Morning Briefing: LA woman jailed for foreclosure fraud

by Steve Randall06 Oct 2015
LA woman jailed for foreclosure fraud
A woman who ran a scheme which targeted homeowners with false promises of mortgage relief has been jailed in Los Angeles. Najia Jalan, a 31 year old from Costa Mesa, made promises to owners who were facing foreclosure that she could arrange mortgage payment relief or modifications. The OC Register reports that Jalan used false company names such as United National Mortgage Protection and OC Nonprofit to trick victims to pay large fees for fake services. Jalan was jailed for almost 6 years to be followed by a three-year supervised release and ordered to pay $236,000 in restitution.
Top New York realtors keep the best for themselves
Top real estate brokers in New York City are enjoying one of the perks of the job by snapping up some prime properties for themselves. An article in the New York Post says that the knowledge and access to some great homes that realtors have has meant some of them are landing properties that are the envy of their clients. Ryan Serhant of Nest Seekers International has recently picked up a $3.7 million penthouse in downtown Manhattan which he admits is “the exact layout so many of my clients want but can never find.” Meanwhile Frederik Eklund is now the neighbor of one of his a-list clients after buying a luxury condo in the same building as Tom Brady and overlooking the $20 million penthouse he sold to Jennifer Lopez.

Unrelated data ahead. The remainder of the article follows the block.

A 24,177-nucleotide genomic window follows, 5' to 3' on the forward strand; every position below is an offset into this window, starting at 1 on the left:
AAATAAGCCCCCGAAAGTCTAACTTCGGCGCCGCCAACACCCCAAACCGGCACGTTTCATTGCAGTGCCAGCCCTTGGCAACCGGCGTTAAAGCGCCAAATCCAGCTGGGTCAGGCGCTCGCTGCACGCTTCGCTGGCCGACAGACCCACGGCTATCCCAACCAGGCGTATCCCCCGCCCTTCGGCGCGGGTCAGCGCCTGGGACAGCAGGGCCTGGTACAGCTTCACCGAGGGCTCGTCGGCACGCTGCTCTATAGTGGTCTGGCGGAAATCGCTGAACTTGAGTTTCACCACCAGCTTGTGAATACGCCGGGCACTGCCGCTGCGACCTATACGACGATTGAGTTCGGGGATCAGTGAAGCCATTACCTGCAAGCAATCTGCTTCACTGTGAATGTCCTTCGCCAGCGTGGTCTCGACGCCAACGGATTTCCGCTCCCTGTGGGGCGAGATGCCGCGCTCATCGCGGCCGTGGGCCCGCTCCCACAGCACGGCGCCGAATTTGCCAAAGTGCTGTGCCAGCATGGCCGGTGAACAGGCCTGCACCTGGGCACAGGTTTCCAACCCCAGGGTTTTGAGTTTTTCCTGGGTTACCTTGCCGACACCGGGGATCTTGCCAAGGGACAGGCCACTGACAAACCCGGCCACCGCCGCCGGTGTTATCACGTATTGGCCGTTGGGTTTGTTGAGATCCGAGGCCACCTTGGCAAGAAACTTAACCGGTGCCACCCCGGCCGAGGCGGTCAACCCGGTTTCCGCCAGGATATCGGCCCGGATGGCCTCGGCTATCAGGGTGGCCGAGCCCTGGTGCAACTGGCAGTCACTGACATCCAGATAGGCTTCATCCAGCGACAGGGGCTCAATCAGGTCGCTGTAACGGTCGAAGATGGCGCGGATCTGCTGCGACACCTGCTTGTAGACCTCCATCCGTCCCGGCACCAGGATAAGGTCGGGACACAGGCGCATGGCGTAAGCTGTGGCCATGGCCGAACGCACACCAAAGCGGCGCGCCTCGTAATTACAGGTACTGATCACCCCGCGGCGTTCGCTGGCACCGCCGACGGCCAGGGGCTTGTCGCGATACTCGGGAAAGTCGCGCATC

Lawsuit launched over one-square foot land parcels
A lawsuit claims that five landowners in Glendale, CT are able to wield huge influence over the city’s development despite the size of their holdings. Summit Hospitality, which owns a hotel in the city says that officials used the owners of five one-square foot plots of land on the edge of a public park to ensure an election victory and establish a Downtown Development Authority. The authority has granted planning for a new entertainment and dining complex. The hotel chain says that the owners’ land parcels are essentially useless. The Denver Post reports that the city has dismissed the lawsuit as “frivolous”


Should CFPB have more supervision over credit agencies?